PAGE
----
This morning at breakfast I asked him how his neck was feeling and he said much better.  The heating pad and medicine helped me but I think Doug cured it with a rubdown. Doug felt like Mickey, Rocky’s trainer, and was glad he could help.  Then it occurred to us!  Papa spent countless hours last week working jigsaw puzzles like he was training for an Olympic competition.  Leaning over the table looking for specific pieces to put together probably caused his stiff neck.  We all laughed and mentioned that he is going to have to slowly build up his puzzle workouts, and a walk around the block every so often might help to cross-train.

Jigsaw puzzles are great for a variety or reasons, but especially someone whose memory skills are declining.  Not only are they a great social outlet for us to sit facing one another and talk without having a TV on, but also they are a mental workout.  A puzzle builds concentration and uses your mind using spatial reasoning to find a piece that would fit due to color shape or size, dexterity putting the pieces together and logic knowing why a piece will or will not work in a specific place.   Looking for the same pieces each time we are sitting at the table helps to build Papa’s short-term memory skills, and the feeling of accomplishment watching the picture come together is a great boost of self-esteem.  I loved hearing Papa’s excitement as he said Got it! or I knew I could find that piece! or Almost there!  I am so proud of Papa and look forward to building many more puzzles with him.

Papa’s first puzzle was a picture of different types of ice cream, and when it was completed on Wednesday, Doug picked up an ice cream treat for us to celebrate.  Thursday while Papa and I were out on our weekly “dinner night” he asked to stop and get a frame for the completed puzzle and he also picked up a new puzzle to start working on. He really enjoyed watching the puzzle come together and the feeling of success once it was finished.  While we pieced or puzzled or jig-sawed (or whatever true puzzlers call it) together Papa would tell me how he and Nana had worked puzzles while they were stationed in France over fifty years ago.  He was very happy to be reintroduced to an old hobby, especially one that reminded him of Nana.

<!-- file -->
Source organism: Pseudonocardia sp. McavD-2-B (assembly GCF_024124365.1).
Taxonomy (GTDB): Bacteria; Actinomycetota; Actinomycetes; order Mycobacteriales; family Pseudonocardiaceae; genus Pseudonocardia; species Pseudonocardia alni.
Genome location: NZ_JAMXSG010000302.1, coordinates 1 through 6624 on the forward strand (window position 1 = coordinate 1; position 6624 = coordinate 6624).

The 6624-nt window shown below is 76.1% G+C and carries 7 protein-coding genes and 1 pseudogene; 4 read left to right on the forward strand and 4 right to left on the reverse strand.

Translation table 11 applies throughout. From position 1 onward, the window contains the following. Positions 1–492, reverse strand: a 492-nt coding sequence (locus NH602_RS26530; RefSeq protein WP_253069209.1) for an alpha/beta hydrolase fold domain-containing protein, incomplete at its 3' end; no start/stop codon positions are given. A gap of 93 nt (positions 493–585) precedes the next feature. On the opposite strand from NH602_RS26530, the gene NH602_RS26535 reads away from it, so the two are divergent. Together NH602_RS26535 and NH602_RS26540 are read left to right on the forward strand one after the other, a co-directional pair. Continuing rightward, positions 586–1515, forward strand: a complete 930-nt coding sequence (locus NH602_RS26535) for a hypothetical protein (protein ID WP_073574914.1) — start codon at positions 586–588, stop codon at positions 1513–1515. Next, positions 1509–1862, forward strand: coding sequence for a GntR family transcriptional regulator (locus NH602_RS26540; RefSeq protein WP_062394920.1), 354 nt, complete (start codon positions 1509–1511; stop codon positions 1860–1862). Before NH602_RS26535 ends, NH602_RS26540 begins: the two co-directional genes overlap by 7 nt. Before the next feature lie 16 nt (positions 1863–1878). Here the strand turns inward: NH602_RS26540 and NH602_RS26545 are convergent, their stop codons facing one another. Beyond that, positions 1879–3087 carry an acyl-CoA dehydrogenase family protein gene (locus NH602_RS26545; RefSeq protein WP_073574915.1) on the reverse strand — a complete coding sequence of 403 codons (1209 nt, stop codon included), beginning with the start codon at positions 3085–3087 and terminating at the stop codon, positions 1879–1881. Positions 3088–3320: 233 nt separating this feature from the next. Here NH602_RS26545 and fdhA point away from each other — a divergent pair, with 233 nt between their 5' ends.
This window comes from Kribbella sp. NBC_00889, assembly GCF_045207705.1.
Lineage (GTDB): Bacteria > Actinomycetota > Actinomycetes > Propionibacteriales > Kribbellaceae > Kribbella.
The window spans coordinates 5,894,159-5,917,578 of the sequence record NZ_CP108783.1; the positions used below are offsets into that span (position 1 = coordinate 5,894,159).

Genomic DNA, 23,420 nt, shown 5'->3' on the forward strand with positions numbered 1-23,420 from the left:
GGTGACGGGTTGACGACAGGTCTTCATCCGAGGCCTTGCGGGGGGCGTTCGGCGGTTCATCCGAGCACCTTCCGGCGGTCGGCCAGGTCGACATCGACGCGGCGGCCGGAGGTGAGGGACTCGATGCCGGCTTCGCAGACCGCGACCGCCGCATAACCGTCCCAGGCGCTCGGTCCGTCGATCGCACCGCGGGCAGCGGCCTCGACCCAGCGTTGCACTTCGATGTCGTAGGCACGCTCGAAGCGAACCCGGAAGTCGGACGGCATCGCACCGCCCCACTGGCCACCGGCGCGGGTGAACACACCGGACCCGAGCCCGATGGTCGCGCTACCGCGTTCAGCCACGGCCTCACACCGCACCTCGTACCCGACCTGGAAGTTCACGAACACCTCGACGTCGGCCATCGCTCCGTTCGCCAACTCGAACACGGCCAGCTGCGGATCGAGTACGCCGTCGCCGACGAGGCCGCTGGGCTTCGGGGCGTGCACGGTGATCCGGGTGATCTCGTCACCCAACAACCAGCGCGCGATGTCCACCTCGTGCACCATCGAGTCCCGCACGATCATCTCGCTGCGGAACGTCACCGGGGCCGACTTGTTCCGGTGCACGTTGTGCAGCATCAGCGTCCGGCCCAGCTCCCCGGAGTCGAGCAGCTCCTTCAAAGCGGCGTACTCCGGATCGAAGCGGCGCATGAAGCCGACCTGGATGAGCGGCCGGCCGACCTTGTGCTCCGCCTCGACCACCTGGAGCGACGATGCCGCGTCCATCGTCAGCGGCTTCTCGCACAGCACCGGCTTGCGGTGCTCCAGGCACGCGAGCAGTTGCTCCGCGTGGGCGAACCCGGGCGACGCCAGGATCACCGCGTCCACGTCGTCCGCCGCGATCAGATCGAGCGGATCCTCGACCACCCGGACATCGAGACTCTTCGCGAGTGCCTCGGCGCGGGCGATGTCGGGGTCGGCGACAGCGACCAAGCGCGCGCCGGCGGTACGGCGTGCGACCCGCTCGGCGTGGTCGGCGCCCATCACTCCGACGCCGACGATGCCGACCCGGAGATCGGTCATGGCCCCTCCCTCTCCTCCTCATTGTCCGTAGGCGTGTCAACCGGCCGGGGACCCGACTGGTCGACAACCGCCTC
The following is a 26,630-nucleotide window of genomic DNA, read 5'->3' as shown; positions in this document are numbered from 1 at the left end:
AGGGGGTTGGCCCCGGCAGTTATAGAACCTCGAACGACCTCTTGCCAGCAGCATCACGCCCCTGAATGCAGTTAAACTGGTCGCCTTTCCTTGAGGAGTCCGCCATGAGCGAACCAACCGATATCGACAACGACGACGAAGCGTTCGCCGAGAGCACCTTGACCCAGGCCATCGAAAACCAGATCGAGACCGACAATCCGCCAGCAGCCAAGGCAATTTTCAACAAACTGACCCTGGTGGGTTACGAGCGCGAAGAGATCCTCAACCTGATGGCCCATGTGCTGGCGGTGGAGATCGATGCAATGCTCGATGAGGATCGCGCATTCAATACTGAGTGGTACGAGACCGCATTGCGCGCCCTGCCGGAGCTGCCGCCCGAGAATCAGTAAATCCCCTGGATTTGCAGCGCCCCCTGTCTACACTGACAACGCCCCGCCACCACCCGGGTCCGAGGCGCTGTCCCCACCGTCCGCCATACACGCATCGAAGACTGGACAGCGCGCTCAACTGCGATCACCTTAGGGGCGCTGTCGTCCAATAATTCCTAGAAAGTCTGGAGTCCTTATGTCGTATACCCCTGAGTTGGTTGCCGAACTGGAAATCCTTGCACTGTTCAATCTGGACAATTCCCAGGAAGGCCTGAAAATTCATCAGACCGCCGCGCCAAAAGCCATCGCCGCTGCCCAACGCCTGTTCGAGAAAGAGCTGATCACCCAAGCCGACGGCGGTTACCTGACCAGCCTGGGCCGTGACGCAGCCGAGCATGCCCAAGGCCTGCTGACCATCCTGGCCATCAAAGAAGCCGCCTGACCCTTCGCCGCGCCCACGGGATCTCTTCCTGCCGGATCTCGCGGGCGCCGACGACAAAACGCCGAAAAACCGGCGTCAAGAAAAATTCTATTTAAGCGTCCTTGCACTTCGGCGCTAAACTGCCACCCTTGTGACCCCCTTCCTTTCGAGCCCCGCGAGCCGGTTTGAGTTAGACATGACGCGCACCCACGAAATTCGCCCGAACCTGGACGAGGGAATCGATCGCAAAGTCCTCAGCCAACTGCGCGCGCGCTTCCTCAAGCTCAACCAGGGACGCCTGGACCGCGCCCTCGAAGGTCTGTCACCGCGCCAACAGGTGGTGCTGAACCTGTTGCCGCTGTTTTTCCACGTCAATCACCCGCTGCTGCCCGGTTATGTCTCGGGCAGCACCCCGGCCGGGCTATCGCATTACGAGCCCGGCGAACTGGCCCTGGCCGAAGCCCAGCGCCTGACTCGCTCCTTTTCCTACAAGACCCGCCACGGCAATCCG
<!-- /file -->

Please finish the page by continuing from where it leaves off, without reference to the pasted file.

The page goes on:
The new puzzle was out of the box minutes after arriving home and while we were beginning to put together the border, Papa started asking questions.  I wonder how they make puzzles?  I wonder what the biggest/hardest/______(fill in the blank) puzzle is?  These pieces are all the same shape and are pretty tiny.  Thankful for YouTube we looked up how puzzles are made for the next 45 minutes.  We never realized the different cuts of puzzles, and we will spend a bit more time being selective before we pick out our next puzzle.  We both decided random pieces are more interesting than a strip or grid pattern, and really worked his memory to find a specific shape.  But until we go puzzle shopping again, we will be working on a panoramic view of Times Square and we will have to keep reminding Papa will have to remember that we are not in competition, he will have to complete his puzzles in moderation, just like we eat ice cream.

Papa's First Puzzle!  SUCCESS!!
Papa’s First Puzzle! SUCCESS!!

Tonight at dinner Papa glanced over to the other end of the table with our puzzle laid out and asked, I wonder how a puzzle is made?  Maybe in the next few weeks we’ll work on teaching him how to use a computer so he can get to YouTube….

Reference:  Cobble Hill makes a variety of puzzles with beautiful artwork, and we look at them again for our next purchase.  The family puzzle is a random cut with three different sizes of pieces and was the perfect size for Papa at this time, but they have wide assortment of sizes ranging from 35 pieces to 2000.